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Please Explain: I’m having a problem with a work colleague (I’ll call him Mr. X) who likes to correct me in one-on-one discussions and also in group meetings. He has a habit of lecturing me in a way that suggests he thinks I’m pretty clueless, even though I’ve been at the organization almost as long as he has, and I have proven myself very capable.
I was complaining about this treatment to someone else on staff and used the term “mansplaining.” This person agreed that Mr. X talks down to me but pointed out that he does this with men too. Maybe I’m taking it too personally, but it feels like Mr. X does it more frequently and obnoxiously to me. How can you tell a “mansplainer” from a “know-it-all,” and is one worse than the other? Is there a good way to address his behavior? I feel like he has some explaining to do and not the kind he usually offers.
—Whatever It Is, I Don’t Like It
I just recently learned what mansplaining is: when someone (usually a man) explains something to someone else (usually a woman) who is in fact more of an authority on the topic than the mansplainer, and so his actions come across as condescending and patronizing. So although it could conceivably involve a man or woman doing the explaining as well as receiving the explanation, the emphasis is on the particular way some men tend to explain things to women—as if women are automatically of inferior intelligence.
How can you tell if it’s mansplaining rather than just general condescension? Certainly, if there are any terms involved like “Dear” or “Sweetheart” or “Honey,” it’s pretty likely that the big man is dumbing down for the little woman. If you observe Mr. X treating other females the same way, but treating males at comparable pay grades with respect, he’s probably mansplaining to you. And even if Mr. X gives some males similar treatment, the term could still fit.
Your colleague believes Mr. X treats men pretty much the same way, which suggests that he’s not mansplaining to you but just has an off-putting manner with men as well. Or that he mansplains regardless of the gender of the recipient, meaning that he uses a particular alpha-male tone that perhaps would be better called something else, such as “bossplaining” (I just made that one up) if it’s from higher rank to lower, or “seniorsplaining” (me again) if it’s from older to younger. It’s also possible that you might be particularly sensitive to the way he expresses himself. Some people (Mr. X) are a bit clumsy in the way they communicate, and some (you?) may be highly sensitive to slights and stings that just roll off of others. I once worked with a woman who lost it when a man used the term “perky,” insisting it referred to young women’s breasts, but no one else took it that way.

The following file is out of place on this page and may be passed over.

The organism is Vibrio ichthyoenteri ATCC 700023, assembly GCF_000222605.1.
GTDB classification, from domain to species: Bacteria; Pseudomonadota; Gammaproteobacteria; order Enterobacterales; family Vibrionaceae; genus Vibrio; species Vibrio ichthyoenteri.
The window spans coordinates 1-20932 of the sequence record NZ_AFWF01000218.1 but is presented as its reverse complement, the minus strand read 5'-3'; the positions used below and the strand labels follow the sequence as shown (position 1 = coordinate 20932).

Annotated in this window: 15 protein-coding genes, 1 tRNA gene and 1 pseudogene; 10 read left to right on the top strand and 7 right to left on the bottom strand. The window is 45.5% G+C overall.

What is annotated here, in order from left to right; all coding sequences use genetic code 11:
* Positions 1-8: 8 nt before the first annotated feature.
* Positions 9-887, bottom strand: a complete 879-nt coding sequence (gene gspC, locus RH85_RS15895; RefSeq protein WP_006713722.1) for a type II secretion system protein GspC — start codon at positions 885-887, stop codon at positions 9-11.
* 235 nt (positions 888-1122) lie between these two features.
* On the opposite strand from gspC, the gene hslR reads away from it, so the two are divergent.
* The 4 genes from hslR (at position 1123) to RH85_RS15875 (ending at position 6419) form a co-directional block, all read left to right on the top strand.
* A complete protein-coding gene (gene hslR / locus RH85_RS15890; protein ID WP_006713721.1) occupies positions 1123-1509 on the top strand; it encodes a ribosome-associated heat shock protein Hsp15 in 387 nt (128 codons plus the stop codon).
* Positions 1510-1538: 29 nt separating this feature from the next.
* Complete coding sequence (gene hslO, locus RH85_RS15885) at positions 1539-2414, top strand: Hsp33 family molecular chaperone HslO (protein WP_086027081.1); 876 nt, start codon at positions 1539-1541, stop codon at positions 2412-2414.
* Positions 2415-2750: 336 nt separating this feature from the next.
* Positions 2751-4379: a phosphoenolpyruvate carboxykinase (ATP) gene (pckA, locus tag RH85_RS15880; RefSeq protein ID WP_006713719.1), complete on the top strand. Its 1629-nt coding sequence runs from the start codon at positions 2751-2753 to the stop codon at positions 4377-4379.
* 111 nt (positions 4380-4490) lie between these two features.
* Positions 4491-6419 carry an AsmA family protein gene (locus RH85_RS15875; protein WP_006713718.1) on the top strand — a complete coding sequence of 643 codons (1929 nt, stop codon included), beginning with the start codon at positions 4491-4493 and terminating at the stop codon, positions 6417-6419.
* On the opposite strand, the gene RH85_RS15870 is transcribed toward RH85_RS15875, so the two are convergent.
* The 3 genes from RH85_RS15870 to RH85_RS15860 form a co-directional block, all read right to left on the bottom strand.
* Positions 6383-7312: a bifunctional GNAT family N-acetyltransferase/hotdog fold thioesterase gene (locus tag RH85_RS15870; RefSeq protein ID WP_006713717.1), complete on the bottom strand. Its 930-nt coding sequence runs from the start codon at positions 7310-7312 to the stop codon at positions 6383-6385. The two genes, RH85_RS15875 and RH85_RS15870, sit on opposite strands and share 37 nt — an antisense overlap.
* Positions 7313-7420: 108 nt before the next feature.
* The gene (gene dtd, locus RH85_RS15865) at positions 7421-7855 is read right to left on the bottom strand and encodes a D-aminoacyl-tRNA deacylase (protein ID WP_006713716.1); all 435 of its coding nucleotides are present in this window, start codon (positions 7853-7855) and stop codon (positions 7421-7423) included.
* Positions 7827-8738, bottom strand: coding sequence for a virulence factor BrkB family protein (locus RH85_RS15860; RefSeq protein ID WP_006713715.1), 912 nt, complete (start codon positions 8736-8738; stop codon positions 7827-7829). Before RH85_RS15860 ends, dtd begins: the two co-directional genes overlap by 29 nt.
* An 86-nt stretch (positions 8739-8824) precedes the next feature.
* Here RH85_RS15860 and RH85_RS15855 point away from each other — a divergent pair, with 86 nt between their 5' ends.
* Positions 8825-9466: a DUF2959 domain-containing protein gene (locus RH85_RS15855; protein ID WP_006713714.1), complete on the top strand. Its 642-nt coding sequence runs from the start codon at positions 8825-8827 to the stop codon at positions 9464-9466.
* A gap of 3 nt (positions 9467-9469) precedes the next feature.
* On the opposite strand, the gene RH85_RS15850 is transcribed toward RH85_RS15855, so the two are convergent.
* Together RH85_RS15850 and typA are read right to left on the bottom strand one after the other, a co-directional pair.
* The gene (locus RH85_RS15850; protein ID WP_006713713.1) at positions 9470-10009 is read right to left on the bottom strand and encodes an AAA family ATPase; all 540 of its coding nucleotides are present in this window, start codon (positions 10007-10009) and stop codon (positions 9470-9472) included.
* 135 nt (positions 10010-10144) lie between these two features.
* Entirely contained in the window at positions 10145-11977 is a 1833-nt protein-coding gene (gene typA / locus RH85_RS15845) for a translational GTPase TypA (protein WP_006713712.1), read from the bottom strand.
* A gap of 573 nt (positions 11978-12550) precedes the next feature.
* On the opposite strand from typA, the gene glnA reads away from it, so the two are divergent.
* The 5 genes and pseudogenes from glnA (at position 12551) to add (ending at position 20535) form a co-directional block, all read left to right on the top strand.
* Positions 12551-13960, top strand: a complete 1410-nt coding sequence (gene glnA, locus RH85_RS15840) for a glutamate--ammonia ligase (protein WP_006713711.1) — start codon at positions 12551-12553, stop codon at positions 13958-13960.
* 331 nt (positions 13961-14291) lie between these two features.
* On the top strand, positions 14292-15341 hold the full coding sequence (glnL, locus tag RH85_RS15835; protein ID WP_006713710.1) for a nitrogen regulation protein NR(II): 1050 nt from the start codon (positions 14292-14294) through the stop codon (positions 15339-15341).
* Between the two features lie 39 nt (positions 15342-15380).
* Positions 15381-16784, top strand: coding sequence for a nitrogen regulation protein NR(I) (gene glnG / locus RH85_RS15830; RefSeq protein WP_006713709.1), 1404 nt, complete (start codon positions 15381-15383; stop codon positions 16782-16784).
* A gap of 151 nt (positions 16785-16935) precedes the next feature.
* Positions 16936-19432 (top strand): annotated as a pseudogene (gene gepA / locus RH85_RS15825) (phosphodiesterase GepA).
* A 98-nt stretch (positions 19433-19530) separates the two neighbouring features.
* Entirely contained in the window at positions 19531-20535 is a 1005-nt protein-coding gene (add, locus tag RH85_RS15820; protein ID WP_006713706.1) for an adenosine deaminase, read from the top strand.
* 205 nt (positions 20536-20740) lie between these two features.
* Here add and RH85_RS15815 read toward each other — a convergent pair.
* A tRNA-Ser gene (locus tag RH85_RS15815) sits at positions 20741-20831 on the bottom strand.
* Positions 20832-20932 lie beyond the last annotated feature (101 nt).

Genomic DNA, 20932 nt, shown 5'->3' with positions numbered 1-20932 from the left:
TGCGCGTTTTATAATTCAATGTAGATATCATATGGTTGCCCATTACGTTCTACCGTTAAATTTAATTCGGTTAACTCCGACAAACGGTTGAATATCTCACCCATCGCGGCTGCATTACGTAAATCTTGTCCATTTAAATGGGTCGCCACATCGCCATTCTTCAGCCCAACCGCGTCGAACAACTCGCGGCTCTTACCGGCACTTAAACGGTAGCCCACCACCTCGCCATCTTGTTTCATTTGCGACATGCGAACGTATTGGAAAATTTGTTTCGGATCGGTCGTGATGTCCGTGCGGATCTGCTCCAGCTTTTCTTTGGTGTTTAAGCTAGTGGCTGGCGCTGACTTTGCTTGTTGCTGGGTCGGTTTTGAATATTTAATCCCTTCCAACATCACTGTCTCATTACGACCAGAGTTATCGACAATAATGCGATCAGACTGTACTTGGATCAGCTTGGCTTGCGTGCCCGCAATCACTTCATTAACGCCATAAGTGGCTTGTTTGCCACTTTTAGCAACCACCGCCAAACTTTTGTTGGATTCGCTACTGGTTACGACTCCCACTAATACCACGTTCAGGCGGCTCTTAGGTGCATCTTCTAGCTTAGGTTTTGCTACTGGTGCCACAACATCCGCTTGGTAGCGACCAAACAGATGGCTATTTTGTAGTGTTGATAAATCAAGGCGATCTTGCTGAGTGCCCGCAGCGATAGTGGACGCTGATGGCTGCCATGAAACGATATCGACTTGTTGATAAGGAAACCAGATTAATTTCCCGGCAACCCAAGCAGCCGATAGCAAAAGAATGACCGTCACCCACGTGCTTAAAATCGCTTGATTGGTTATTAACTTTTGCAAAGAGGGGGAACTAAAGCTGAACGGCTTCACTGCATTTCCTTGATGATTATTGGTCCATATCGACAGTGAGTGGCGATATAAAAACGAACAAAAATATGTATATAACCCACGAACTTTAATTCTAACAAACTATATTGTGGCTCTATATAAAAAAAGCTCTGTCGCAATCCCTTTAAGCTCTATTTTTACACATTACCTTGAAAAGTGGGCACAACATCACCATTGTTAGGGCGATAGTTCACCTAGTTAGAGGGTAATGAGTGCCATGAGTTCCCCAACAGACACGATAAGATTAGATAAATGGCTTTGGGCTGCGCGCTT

Whether yours is a case of mansplaining or a more generic egotism accompanying an explanation, they’re both demeaning and dysfunctional. It may be valuable to tease out and document to what extent Mr. X does this only to you, to other women but not men, or to men as well as women. Keep a diary of each instance he does it to you and others, male or female, including the circumstances and as much verbatim as you can jot down (and definitely hang on to any examples he puts in writing). Maybe you can enlist a couple of trusted colleagues to track interactions that don’t involve you as witness or target.
Then you have a few options. First would be to speak with Mr. X privately about whether he has any problems with your performance or abilities. This is the one to use if you conclude that his behavior is primarily specific to or most pronounced with you. If, however, you find this to be a pattern with other females, you may want to get another woman or two to join you in the meeting. If it also involves men, perhaps you plus a man could meet with Mr. X and ask how you can “earn more respectful treatment.”
Pursue this not as an attack on Mr. X, but rather with an open mind to the idea that he may not mean to be doing this. It’s possible he really doesn’t recognize how he comes off and how it makes you feel, and he may sincerely want to modify his behavior once he becomes aware of its effect. In particular, if Mr. X is an older fellow, this may be how he’s always done things—since when it was standard operating procedure—and it may be a challenge for him to modify his manner (and perhaps his attitude toward female/younger/less experienced colleagues). People guilty of this sort of behavior may be clueless; insecure about their own talents; threatened by those on their way up the career ladder; or all of the above. They might even be worthy of your sympathy, if they haven’t snuffed out your capacity for it.
Humor might be another tactic. I once had a fresh-out-of-college subordinate, ten years my junior, to whom I would tick off everything from intricate strategy to “wear comfortable shoes and a jacket, we’ll be walking a lot and the room will be chilly.” To which she’d grin and say, “Yes, Mom.” I quickly recognized she didn’t need the coaching and stopped doing it. Maybe there’s a good-natured way to defuse your situation with Mr. X, without taking offense or being offensive.
If approaching Mr. X doesn’t seem to have any positive impact—or if it has a negative one—take the information you have compiled, along with a colleague or two if appropriate, and present your case to human resources or Mr. X’s boss.
Do we have any HR experts who can chime in with their recommendations?